- Development of flat feet
- Deformities of the thoracic spine, such as scoliosis (curvature of the spine) and kyphosis (a thoracic hump)
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- Easy bruising
- Minor injuries turning into gaping wounds
- Slow and poor wound healing
- Difficulty suturing skin because skin tends to tear
- Skin scarring from wounds or stretching
- Fleshy outgrowths on top of scars
- Calcified nodules under the skin
- Increased risk of surgical complications
Eyes, such as:
- Nearsightedness (common in adults with EDS)
- Epicanthic fold—fold of skin on either side of the nose may cover the inner corner of the eye (common in children with EDS)
- Fragile sclera—the white outer coat of the eyeball
- Hole in the globe of the eye (rare)
- Lung—due to loss of normal elastic tissue
- Bones and muscles—such as chronic pain
- Blood vessels—weak tissue can lead to aortic aneurysms and rupture of blood vessels
- Blood clotting—can lead to easy bruising and bleeding
- Heart valves—such as mitral valve prolapse
- Gums—bleeding and diseases
Gastrointestinal system, such as:
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Pregnancy, such as:
- Premature birth
- Early rupture of membranes
- Bleeding during pregnancy and excessive bleeding during or after childbirth
- Uterine rupture
- Higher complications from procedures
- Skin biopsy—to look for abnormalities in the connective tissue
- Detection of specific biochemical defects—available for certain types of EDS
Treatment of Symptoms
- Vitamin C supplements are possibly helpful in certain subtypes of EDS. It may help to decrease skin bruising and improve wound healing.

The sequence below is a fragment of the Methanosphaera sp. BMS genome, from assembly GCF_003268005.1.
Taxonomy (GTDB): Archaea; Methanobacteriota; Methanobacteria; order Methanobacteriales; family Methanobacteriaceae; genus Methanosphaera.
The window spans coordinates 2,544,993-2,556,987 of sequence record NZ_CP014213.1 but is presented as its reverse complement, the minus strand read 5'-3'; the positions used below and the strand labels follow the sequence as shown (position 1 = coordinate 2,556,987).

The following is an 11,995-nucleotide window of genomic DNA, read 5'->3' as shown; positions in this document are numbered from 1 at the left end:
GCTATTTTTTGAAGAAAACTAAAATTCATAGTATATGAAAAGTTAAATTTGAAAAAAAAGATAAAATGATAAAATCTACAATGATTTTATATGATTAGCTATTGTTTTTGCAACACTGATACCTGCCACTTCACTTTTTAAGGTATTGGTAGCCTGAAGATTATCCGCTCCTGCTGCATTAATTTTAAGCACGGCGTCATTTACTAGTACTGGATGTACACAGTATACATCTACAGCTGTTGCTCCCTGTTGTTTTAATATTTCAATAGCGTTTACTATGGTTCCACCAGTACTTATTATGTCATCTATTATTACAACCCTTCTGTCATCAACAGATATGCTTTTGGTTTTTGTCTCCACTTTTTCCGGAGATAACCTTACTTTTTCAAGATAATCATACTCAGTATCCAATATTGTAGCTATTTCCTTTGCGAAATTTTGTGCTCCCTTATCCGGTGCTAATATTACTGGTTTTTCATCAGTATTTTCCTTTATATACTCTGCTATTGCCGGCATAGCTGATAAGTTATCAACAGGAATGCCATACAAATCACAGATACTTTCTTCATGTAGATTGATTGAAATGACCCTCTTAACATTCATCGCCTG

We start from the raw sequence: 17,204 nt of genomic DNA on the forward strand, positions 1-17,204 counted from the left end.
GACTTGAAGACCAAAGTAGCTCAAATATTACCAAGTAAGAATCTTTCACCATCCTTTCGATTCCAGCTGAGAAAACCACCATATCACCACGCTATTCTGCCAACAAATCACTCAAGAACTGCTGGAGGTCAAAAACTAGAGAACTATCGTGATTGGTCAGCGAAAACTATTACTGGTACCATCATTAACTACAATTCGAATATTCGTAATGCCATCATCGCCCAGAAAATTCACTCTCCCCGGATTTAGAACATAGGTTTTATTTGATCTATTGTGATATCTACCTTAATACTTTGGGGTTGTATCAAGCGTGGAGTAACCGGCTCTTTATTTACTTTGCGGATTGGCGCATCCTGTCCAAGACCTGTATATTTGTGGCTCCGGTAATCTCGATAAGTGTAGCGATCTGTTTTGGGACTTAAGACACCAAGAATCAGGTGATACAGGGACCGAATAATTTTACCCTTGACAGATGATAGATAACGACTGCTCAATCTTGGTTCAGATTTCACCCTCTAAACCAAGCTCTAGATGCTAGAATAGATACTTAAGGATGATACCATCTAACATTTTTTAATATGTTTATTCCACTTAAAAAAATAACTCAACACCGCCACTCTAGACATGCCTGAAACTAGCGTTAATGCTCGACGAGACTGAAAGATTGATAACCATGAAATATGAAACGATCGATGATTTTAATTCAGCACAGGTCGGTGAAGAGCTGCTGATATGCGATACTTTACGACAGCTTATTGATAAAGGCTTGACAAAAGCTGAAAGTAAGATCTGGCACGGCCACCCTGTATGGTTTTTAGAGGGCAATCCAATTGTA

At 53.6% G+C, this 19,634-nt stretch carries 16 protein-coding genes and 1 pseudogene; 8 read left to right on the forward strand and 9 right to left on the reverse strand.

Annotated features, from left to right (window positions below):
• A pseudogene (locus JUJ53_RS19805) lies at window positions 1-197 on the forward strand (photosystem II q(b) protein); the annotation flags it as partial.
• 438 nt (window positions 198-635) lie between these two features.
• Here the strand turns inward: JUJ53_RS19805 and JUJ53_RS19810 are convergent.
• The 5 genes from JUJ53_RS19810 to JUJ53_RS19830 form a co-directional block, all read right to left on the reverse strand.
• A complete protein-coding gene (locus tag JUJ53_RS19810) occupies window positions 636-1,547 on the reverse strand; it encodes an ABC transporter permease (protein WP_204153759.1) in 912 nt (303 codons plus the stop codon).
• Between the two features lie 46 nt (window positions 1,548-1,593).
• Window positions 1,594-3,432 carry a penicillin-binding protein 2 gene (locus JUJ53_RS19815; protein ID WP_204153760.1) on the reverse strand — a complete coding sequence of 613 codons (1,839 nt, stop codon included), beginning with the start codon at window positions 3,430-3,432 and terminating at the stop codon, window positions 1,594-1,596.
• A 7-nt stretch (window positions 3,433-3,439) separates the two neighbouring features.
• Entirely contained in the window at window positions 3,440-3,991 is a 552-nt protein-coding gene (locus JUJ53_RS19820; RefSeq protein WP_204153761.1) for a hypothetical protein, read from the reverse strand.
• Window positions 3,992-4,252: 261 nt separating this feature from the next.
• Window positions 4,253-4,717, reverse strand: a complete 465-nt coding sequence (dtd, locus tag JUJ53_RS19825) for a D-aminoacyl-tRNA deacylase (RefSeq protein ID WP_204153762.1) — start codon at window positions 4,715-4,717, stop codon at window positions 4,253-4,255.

- Special care will be taken when repairing skin wounds. This may help to prevent or decrease scarring.
- Medication may help control pain.
- Surgery may be done to repair joint damage.
Treatment to Reduce the Risk of Harm
- Wear joint braces.
- Do muscle strengthening exercise.
- Consider physical therapy to help strengthen muscles and joints.
- Wear sunscreen daily.
- Avoid activities that may cause injury, bruising, or over-extending your joints.
- Children may be asked to wear protective gear during activity.
- Talk to your doctor about possible pregnancy complications.
Ehlers-Danlos National Foundation http://www.ednf.org/
National Institute of Arthritis and Musculoskeletal and Skin Diseases http://www.niams.nih.gov/
EDS Today http://edstoday.org/
The Arthritis Society http://www.arthritis.ca/
The Canadian Ehlers-Danlos Association http://www.ehlersdanlos.ca/
Ehlers-Danlos syndrome. EBSCO DynaMed website. Available at: http://www.ebscohost.com/dynamed/what.php . Updated May 16, 2012. Accessed December 10, 2012.
Harrison’s Principles of Internal Medicine . 16th ed. McGraw Hill; 2005.
The Merck Manual of Medical Information . Simon and Schuster, Inc.; 2000.
National Organization of Rare Disorders website. Available at: http://www.rarediseases.org .
Questions and Answers about Heritable Disorders of Connective Tissue. National Institute of Arthritis and Musculoskeletal and Skin Diseases website. Available at: http://www.niams.nih.gov/Health%5FInfo/Connective%5FTissue/default.asp. Accessed December 10, 2012.
What is Ehlers-Danlos syndrome? Ehlers-Danlos Foundation website. Available at: http://www.ednf.org/index.php?option=com%5Fcontent&task=view&id=1347&Itemid=88888968. Accessed December 10, 2012.
- Reviewer: Michael Woods, MD
- Review Date: 12/2012 -
- Update Date: 12/07/2012 -